Devolving fiscal policy

Co-director at the Nevin Economic Research Institute, Paul Mac Flynn, argues for the need for a UK wide system of fiscal equalisation for both expenditure and revenue, believing the renewed debate around fiscal devolution has too narrow a focus.

New Decade, New Approach was the plan that led to the restoration of the Northern Ireland Executive earlier this year but it was also a document that set out a more ambitious role for the Executive particularly related to economic matters. One of the key planks of this strategy was an increased emphasis on Northern Ireland beginning to raise more of its own revenues. The debate about fiscal powers in Northern Ireland has been disproportionately focused on the gap between the amount of public expenditure in Northern Ireland and the amount of revenue raised in the region. Such discussion generates little or no utility for public policy debates about improving the devolution settlement.

At present the Northern Ireland Executive raises approximately 5 per cent of Northern Ireland’s total revenue. Regrettably, much of the debate on fiscal policy in Northern Ireland has focused on the Executive using its existing limited fiscal capacity to levy increased and additional charges to fund greater public expenditure. Unfortunately, this line of policy starts out from the flawed assumption that financial pressures on public expenditure in Northern Ireland are the responsibility of the Executive and even more erroneously suggests that the Executive has the competence to do something about it. In reality, the capacity of public expenditure in Northern Ireland to meet the needs of public services and public welfare in Northern Ireland is a function of the decisions taken by the UK Government and the Barnett-related outcome that transpires subsequently.

It is of course possible that increased user charges and levies, which could be achieved without any further devolution, could raise additional funds but in this scenario the level of additional revenue would be minimal. A 2013 report for the Northern Ireland Council for Voluntary Action examined what charges and levies the Executive could reasonably apply and estimated what level of additional revenue they could hope to gain. The report profiled more than a dozen measures with the upper limit of what could be raised estimated to be in the region of £400 million. This is not an insignificant sum of money, but it equates to less than 2 per cent of Northern Ireland’s public expenditure. Furthermore, most of the measure outlined are either user charges or levies that are not linked to income and so by their very nature are likely to be highly regressive.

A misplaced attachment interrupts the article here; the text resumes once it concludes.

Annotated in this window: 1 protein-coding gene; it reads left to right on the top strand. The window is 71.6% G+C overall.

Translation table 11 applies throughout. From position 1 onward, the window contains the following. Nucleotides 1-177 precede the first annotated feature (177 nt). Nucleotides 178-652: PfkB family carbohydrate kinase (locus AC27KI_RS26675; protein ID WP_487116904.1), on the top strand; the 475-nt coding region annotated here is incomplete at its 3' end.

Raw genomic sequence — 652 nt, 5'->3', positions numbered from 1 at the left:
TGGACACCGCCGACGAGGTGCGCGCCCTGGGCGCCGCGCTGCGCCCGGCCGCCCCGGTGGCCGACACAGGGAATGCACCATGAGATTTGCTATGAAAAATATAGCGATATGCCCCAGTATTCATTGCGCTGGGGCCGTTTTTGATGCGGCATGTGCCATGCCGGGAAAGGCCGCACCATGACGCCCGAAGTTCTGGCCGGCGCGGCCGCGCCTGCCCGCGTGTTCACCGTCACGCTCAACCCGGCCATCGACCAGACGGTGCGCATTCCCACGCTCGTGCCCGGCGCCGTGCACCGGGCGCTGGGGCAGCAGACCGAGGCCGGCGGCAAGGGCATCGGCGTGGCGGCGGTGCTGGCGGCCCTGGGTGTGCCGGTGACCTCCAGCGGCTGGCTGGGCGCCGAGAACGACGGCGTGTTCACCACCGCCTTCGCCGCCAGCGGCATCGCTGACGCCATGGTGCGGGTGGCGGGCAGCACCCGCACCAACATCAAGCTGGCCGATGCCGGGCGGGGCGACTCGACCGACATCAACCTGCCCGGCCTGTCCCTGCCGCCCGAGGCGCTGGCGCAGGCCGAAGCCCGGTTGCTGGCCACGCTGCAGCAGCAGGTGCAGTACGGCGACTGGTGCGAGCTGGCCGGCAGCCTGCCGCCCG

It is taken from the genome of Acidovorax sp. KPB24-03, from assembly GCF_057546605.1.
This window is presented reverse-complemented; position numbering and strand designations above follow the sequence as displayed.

Even in the scenario where Northern Ireland does raise this amount of money, the financial boost to the Executive is likely to be short-lived. Any shortfalls in public expenditure are the direct result of funding shortfalls from UK Government decisions. Using £400 million to plug existing gaps will not remove the likelihood of further shortfalls in the future. The sufficiency of public expenditure in Northern Ireland is a UK wide issue. The UK has one of the lowest population-adjusted levels of public expenditure in Northern Europe. Most importantly, from our perspective, the UK also has one of the lowest levels of revenue per population, especially regarding employer social insurance contributions. Debates about the proper funding of Northern Ireland public services are discussions best directed at UK revenue and expenditure levels.

It is posited that one way for the Executive to take a more assertive role in economic policy is for the Executive’s expenditure to have some level of connection to the health of the local economy through exposure to tax receipts. However, we should not fall into the same trap here either. It is not about attempting to plug Northern Ireland’s perceived fiscal deficit. The process of making the Executive responsible for revenue that currently flows directly to the UK Exchequer is about refocusing incentives in order that the Executive itself makes better expenditure decisions. There is a need for caution here too. Devolving the power to raise significant revenue streams such as income or consumption taxes is a significant reform and the implications for public expenditure need to be understood.